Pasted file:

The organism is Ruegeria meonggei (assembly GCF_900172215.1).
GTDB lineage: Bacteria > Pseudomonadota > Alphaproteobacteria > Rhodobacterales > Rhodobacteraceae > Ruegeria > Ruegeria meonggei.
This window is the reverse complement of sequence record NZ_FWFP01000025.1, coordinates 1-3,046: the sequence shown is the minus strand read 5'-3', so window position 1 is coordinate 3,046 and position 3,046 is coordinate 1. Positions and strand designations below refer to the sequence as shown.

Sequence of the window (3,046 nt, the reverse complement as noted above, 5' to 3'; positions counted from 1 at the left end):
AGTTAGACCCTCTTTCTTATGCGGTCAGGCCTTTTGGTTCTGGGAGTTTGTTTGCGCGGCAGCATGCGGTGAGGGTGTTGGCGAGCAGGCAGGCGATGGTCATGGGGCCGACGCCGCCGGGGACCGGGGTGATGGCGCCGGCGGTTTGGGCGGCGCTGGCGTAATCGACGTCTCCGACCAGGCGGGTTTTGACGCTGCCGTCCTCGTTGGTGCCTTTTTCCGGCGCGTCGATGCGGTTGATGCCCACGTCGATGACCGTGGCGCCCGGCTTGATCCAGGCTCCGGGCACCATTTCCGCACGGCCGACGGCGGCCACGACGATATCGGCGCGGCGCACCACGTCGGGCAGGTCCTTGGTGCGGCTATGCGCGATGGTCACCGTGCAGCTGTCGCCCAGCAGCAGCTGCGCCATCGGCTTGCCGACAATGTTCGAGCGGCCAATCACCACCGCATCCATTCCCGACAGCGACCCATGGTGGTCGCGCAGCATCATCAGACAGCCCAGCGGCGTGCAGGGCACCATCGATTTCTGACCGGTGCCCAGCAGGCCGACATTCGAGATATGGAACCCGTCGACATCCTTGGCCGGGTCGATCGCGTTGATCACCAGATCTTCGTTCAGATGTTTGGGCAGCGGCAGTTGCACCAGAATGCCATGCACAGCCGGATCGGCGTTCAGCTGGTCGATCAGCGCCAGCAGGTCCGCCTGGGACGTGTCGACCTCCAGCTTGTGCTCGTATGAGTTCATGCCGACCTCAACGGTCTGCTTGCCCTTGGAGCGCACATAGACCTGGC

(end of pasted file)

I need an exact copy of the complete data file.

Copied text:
The organism is Ruegeria meonggei (assembly GCF_900172215.1).
GTDB lineage: Bacteria > Pseudomonadota > Alphaproteobacteria > Rhodobacterales > Rhodobacteraceae > Ruegeria > Ruegeria meonggei.
This window is the reverse complement of sequence record NZ_FWFP01000025.1, coordinates 1-3,046: the sequence shown is the minus strand read 5'-3', so window position 1 is coordinate 3,046 and position 3,046 is coordinate 1. Positions and strand designations below refer to the sequence as shown.

Sequence of the window (3,046 nt, the reverse complement as noted above, 5' to 3'; positions counted from 1 at the left end):
AGTTAGACCCTCTTTCTTATGCGGTCAGGCCTTTTGGTTCTGGGAGTTTGTTTGCGCGGCAGCATGCGGTGAGGGTGTTGGCGAGCAGGCAGGCGATGGTCATGGGGCCGACGCCGCCGGGGACCGGGGTGATGGCGCCGGCGGTTTGGGCGGCGCTGGCGTAATCGACGTCTCCGACCAGGCGGGTTTTGACGCTGCCGTCCTCGTTGGTGCCTTTTTCCGGCGCGTCGATGCGGTTGATGCCCACGTCGATGACCGTGGCGCCCGGCTTGATCCAGGCTCCGGGCACCATTTCCGCACGGCCGACGGCGGCCACGACGATATCGGCGCGGCGCACCACGTCGGGCAGGTCCTTGGTGCGGCTATGCGCGATGGTCACCGTGCAGCTGTCGCCCAGCAGCAGCTGCGCCATCGGCTTGCCGACAATGTTCGAGCGGCCAATCACCACCGCATCCATTCCCGACAGCGACCCATGGTGGTCGCGCAGCATCATCAGACAGCCCAGCGGCGTGCAGGGCACCATCGATTTCTGACCGGTGCCCAGCAGGCCGACATTCGAGATATGGAACCCGTCGACATCCTTGGCCGGGTCGATCGCGTTGATCACCAGATCTTCGTTCAGATGTTTGGGCAGCGGCAGTTGCACCAGAATGCCATGCACAGCCGGATCGGCGTTCAGCTGGTCGATCAGCGCCAGCAGGTCCGCCTGGGACGTGTCGACCTCCAGCTTGTGCTCGTATGAGTTCATGCCGACCTCAACGGTCTGCTTGCCCTTGGAGCGCACATAGACCTGGC